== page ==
Recent research demonstrates that coffee consumption may reduce your risk of cancer; more specifically, this study (published in the open access journal Breast Cancer Research) shows that drinking coffee specifically reduces the risk of cancer not driven by “female” hormones, or estrogen-receptor (ER)-negative breast cancer.
The study: Swedish researchers compared lifestyle factors and coffee consumption among women with breast cancer, and age-matched women without the disease. Several lifestyle factors influenced risk, including age at menopause, exercise, weight, education, and a family history of breast cancer. Coffee drinkers had a lower incidence of breast cancer than women who rarely drank coffee. But when adjusted for factors such as age, the protective effect of coffee on breast cancer were only measurable for ER-neagative breast cancer.
Results: The authors compared lifestyle factors and coffee consumption between women with breast cancer and age-matched women without. They found that coffee drinkers had a lower incidence of breast cancer than women who rarely drank coffee. However they also found that several lifestyle factors affected breast cancer rates, such as age. Once they had adjusted their data to account for these other factors they found that the protective effect of coffee on breast cancer was only measurable for ER-negative breast cancer.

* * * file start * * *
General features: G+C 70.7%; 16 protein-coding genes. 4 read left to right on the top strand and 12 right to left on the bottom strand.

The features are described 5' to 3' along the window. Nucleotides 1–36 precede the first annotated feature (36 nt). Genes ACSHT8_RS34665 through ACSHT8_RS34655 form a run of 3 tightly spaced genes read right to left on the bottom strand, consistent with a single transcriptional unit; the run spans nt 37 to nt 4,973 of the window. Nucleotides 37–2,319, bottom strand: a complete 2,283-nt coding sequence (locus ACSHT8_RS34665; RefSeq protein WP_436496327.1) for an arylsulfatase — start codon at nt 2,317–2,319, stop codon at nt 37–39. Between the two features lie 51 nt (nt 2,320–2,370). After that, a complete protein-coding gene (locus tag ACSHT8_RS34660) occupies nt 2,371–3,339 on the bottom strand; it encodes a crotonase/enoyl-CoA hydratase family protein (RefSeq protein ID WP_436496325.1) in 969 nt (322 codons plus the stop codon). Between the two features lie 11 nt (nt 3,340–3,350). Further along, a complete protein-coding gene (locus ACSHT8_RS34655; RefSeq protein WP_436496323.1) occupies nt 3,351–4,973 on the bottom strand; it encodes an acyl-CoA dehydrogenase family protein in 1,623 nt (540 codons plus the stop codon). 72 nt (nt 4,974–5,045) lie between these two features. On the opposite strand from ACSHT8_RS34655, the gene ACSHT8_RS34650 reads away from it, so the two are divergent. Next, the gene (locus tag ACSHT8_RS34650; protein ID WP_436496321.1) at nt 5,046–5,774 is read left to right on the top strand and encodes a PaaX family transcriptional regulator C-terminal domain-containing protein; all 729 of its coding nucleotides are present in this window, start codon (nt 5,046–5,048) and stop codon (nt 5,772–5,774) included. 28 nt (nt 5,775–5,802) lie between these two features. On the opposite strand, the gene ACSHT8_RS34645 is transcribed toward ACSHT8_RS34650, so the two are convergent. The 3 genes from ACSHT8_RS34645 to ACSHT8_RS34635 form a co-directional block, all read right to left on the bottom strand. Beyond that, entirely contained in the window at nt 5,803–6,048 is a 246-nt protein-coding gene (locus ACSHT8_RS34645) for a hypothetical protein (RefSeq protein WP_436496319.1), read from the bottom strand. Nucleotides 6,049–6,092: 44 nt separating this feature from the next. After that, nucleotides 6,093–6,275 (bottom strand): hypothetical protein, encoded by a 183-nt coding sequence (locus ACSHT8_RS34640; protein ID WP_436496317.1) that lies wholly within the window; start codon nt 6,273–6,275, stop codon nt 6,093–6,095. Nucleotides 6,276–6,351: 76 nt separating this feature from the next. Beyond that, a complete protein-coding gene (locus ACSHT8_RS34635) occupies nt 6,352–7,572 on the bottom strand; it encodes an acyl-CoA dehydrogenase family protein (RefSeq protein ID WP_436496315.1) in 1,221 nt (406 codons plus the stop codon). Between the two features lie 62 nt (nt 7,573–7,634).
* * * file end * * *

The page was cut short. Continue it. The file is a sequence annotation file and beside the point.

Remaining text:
My take: There are often conflicting results regarding the beneficial effects of coffee. This study is helpful in that it broke out the coffee effect by the type of breast cancer (ER positive versus ER negative). Now we have the suggestion that coffee may lower the risk of ER-negative breast cancer. Oh, and it tastes good too! (Full disclosure: I live in the Seattle area.) It seemed that the more the coffee, the lower the risk. But take heed: Once you get up to 4+ cups, you may introduce other problems such as cardiac ones.
The small print: The material presented herein is informational only, and is not designed to provide specific guidance for an individual. Please check with a valued health care provider with any questions or concerns. As for me, I am a Harvard- , Yale- and UPenn-educated radiation oncologist, and I practice in the Seattle, WA (USA) area. I feel genuinely privileged to be able to share with you. If you enjoyed today’s offering, please consider clicking the follow button at the bottom of this page. Thanks!